Specifically, the circuit 48 determines the maximum, i.e., peak magnitude of the samples as described above in conjunction with FIG. 5. From this peak magnitude, the circuit 48 generates the first component of the initial gain adjustment so as to change the gain of the amplifier 20 such that the peak magnitude at the input to the Viterbi detector 26 (FIG. 3) will thereafter be nearer or equal to the desired peak magnitude as described above. For example, if the desired peak magnitude is M and the determined peak magnitude is 2M, then the circuit 48 generates the first component so that, ignoring the affect of the second component for the moment, it will cut the gain of the amplifier 20 (FIG. 3) in half. Of course, as described above, the circuit 50 generates the second component to scale the affect of the first component by an amount corresponding to a post-sampling gain experienced by the A/D samples.

FIG. 6 is a diagram of a linear approximation of the positive half period portion of the preamble sinusoid shown in FIG. 5. Here, the positive half period of the preamble sinusoid is approximated as a triangle. According to known geometric principles as applied to triangles, if the preamble sinusoid were a triangle wave, then the peak amplitude A=B+C=first filtered sample 56+second filtered sample 58. But because the first and second samples 56 and 58 are points of a sinusoid and not points of a triangle wave, then A≈B+C, and the accuracy of A depends on the phase between the samples 56 and 58, i.e., the sample clock (not shown), and the preamble sinusoid.

Referring again to FIG. 4, in some embodiments of the invention, the circuit 48 uses the linear-approximation technique described above in conjunction with FIG. 5 to make a determination of the first gain component. In each of these embodiments, once the circuit 48 determines the amplitude A, it generates the first component of the initial gain adjustment in the manner described above in conjunction with FIGS. 4 and 5.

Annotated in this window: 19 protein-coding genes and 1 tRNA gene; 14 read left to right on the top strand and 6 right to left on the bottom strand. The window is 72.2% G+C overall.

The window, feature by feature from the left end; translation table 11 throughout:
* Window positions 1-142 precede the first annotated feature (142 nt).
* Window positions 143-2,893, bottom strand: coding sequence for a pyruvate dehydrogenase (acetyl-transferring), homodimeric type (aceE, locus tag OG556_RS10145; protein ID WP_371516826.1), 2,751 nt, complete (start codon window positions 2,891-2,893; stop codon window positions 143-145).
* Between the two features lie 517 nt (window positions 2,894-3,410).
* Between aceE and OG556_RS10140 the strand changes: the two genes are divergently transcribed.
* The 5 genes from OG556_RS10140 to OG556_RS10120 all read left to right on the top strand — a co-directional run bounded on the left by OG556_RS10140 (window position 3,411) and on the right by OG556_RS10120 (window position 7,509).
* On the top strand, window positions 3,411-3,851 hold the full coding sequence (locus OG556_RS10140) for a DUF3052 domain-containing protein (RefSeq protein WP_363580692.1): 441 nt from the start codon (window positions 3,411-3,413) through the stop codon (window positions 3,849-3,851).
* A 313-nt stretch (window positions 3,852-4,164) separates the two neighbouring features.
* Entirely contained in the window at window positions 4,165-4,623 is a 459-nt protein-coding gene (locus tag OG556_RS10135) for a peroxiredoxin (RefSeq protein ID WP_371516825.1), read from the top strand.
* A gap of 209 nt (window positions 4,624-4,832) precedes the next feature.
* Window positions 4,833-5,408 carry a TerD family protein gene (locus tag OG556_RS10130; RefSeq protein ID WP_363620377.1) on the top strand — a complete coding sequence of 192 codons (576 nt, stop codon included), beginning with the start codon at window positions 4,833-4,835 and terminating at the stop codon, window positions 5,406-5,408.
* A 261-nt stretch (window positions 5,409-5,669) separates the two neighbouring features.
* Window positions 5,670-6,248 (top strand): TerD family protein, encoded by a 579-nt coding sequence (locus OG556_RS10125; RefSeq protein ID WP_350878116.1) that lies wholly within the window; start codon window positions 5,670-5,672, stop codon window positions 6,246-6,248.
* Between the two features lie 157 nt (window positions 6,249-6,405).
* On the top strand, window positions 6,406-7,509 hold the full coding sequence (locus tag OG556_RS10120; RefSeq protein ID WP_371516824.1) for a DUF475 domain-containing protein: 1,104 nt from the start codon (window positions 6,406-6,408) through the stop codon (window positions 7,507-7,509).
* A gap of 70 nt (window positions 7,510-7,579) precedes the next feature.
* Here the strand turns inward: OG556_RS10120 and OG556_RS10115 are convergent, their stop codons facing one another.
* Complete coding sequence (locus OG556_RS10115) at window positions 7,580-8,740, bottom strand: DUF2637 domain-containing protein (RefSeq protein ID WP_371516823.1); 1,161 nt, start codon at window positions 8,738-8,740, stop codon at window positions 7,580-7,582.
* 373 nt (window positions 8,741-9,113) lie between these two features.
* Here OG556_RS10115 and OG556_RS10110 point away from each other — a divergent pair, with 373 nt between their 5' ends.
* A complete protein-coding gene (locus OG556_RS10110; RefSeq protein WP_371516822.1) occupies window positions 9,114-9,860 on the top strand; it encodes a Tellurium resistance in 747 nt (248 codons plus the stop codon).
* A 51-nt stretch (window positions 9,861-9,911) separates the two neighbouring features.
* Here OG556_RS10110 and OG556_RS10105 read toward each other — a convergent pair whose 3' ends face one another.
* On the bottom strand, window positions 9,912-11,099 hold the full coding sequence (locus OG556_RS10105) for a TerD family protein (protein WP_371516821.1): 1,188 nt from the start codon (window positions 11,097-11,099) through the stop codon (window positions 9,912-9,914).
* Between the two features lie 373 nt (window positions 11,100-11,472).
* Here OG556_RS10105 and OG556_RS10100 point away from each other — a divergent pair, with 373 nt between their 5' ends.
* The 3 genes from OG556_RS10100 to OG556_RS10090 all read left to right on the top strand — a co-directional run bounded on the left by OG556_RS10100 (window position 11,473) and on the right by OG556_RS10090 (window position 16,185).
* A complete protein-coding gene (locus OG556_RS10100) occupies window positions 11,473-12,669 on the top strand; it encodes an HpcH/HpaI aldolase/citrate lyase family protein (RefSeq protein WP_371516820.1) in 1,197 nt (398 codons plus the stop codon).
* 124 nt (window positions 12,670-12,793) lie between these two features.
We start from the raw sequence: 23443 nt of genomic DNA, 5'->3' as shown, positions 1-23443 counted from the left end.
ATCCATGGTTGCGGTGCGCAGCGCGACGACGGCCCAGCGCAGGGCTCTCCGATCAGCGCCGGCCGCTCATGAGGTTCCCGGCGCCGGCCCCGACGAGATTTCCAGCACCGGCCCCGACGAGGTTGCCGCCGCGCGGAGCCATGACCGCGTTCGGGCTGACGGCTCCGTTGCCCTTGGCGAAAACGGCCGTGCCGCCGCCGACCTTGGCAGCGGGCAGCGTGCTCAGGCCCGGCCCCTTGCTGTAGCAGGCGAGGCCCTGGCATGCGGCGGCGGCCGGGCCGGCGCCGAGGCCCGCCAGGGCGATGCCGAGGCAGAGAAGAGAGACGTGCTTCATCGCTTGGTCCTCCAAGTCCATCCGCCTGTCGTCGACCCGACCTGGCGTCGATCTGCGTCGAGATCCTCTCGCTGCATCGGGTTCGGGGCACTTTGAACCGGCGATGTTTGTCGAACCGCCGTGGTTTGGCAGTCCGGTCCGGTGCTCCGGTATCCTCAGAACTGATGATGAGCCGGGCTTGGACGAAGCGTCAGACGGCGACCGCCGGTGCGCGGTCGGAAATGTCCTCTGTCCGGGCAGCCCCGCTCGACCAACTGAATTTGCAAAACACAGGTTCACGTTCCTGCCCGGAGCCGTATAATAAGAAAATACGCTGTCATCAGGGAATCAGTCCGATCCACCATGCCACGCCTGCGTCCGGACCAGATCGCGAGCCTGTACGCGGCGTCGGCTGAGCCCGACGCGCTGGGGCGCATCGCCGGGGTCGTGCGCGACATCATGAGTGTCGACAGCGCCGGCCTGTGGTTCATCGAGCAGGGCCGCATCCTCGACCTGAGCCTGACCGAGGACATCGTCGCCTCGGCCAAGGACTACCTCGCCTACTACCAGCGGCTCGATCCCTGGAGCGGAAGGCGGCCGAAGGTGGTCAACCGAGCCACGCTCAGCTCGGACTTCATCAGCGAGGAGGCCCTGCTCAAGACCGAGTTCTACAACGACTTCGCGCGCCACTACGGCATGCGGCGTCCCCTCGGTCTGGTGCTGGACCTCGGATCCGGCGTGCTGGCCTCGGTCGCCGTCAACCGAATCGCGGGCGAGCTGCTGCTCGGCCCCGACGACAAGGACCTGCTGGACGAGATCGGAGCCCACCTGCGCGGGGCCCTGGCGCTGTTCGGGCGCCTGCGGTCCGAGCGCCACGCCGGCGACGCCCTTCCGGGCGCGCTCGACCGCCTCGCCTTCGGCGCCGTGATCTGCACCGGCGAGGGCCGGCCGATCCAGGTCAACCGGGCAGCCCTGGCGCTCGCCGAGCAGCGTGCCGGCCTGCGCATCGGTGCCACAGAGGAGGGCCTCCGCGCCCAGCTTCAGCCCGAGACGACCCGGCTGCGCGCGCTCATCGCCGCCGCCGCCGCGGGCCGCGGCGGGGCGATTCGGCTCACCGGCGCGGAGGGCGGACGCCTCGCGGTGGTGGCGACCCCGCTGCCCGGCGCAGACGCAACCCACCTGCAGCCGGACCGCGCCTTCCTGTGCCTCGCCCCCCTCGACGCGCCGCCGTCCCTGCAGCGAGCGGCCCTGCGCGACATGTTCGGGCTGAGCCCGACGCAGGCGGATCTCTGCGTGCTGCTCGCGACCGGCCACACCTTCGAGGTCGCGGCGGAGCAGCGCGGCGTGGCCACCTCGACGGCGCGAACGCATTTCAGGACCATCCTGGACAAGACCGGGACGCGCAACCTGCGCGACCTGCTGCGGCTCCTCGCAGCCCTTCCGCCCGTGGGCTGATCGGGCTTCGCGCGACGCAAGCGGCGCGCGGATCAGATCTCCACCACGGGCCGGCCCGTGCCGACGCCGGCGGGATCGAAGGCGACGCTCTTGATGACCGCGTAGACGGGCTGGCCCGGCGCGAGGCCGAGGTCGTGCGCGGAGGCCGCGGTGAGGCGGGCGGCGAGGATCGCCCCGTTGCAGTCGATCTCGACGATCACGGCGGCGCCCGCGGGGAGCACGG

In a first of these embodiments, the circuit 48 merely calculates A=B+C. Although this calculation may be relatively inaccurate, the circuit 48 does not need the phase angle between the sample clock and the preamble sinusoid to make this calculation. Furthermore, even a relatively inaccurate value for A often allows the gain-determination circuit 46 to generate an initial gain adjustment that significantly reduces the gain settling time as compared to generating no initial gain adjustment.

In a second of these embodiments, the circuit 48 scales one or both of the samples 56 and 58 to increase the accuracy of A. For example, in one application, the circuit 48 first determines which of the samples 56 and 58 has the smallest magnitude. If the magnitudes of both samples are equal, then the circuit 48 can select the magnitude of either sample as the smallest. Next, the circuit 48 scales the smallest sample magnitude by a scale factor (2−square root(2))÷(square root (2))=0.414. Then, the circuit 48 calculates the peak magnitude A=(scale factor)×(minimum sample magnitude)+maximum sample magnitude. This specific technique yields an accuracy for A within ±10%, where the accuracy depends on the phase angle between the sample clock and the preamble sinusoid during the time that the A/D 22 generates the samples 56 and 58.

In a third of these embodiments, the circuit 48 scales one or both samples and calculates a raw value for A (Raw_A) according to the technique described above for the second embodiments, and then scales Raw_A with a correction factor CF that is a function of the phase angle between the sample clock and the preamble sinusoid. For example, in one application, a separate phase circuit (not shown) calculates a 5-bit relative phase angle α′ between the sample clock and the preamble sinusoid. Examples of such a phase circuit are disclosed in U.S. Patent App. entitled “Circuit And Method For Determining The Phase Difference Between A Sample Clock And A Sampled Signal”, which has the same filing date as the present application; and, U.S. Patent App. entitled “Circuit And Method For Determining The Phase Difference Between A Sample Clock And A Sampled Signal By Linear Approximation”, which has the same filing date as the present application, which are previously incorporated by reference. Table I shows the values of CF and the peak magnitude A for respective ranges of α′.

TABLE I
α′ CF A = CF × Raw_A
0-3 1.00 A = Raw_A
 5-13 0.95 A = 0.95 Raw_A
14-18 0.90 A = 0.90 Raw_A
19-28 0.95 A = 0.95 Raw_A
29-31 1.00 A = Raw_A

Because the circuit 48 can calculate Raw_A while the phase circuit calculates α′, there is little or no time penalty for the circuit 48 calculating the peak magnitude A using this technique, and thus the preamble typically need not be lengthened with respect to the embodiment described above in conjunction with FIG. 5 and the first and second embodiments described above in conjunction with FIG. 6.